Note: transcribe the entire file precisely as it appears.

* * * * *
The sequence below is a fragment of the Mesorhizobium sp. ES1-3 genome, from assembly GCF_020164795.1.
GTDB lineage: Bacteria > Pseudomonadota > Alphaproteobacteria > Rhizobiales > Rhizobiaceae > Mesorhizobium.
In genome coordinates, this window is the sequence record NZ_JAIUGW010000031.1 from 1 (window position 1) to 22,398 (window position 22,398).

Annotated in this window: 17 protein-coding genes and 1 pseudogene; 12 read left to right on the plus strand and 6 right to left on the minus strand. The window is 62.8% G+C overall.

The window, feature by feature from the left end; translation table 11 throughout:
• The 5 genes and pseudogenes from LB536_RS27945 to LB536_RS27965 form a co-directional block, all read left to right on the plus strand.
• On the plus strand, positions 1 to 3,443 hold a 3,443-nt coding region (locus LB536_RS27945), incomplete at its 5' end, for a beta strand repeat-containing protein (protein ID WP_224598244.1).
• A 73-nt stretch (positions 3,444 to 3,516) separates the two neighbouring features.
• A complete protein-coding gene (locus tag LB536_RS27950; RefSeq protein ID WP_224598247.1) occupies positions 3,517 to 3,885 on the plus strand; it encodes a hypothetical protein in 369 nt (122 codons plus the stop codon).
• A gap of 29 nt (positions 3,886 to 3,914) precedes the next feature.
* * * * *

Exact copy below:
The sequence below is a fragment of the Mesorhizobium sp. ES1-3 genome, from assembly GCF_020164795.1.
GTDB lineage: Bacteria > Pseudomonadota > Alphaproteobacteria > Rhizobiales > Rhizobiaceae > Mesorhizobium.
In genome coordinates, this window is the sequence record NZ_JAIUGW010000031.1 from 1 (window position 1) to 22,398 (window position 22,398).

Annotated in this window: 17 protein-coding genes and 1 pseudogene; 12 read left to right on the plus strand and 6 right to left on the minus strand. The window is 62.8% G+C overall.

The window, feature by feature from the left end; translation table 11 throughout:
• The 5 genes and pseudogenes from LB536_RS27945 to LB536_RS27965 form a co-directional block, all read left to right on the plus strand.
• On the plus strand, positions 1 to 3,443 hold a 3,443-nt coding region (locus LB536_RS27945), incomplete at its 5' end, for a beta strand repeat-containing protein (protein ID WP_224598244.1).
• A 73-nt stretch (positions 3,444 to 3,516) separates the two neighbouring features.
• A complete protein-coding gene (locus tag LB536_RS27950; RefSeq protein ID WP_224598247.1) occupies positions 3,517 to 3,885 on the plus strand; it encodes a hypothetical protein in 369 nt (122 codons plus the stop codon).
• A gap of 29 nt (positions 3,886 to 3,914) precedes the next feature.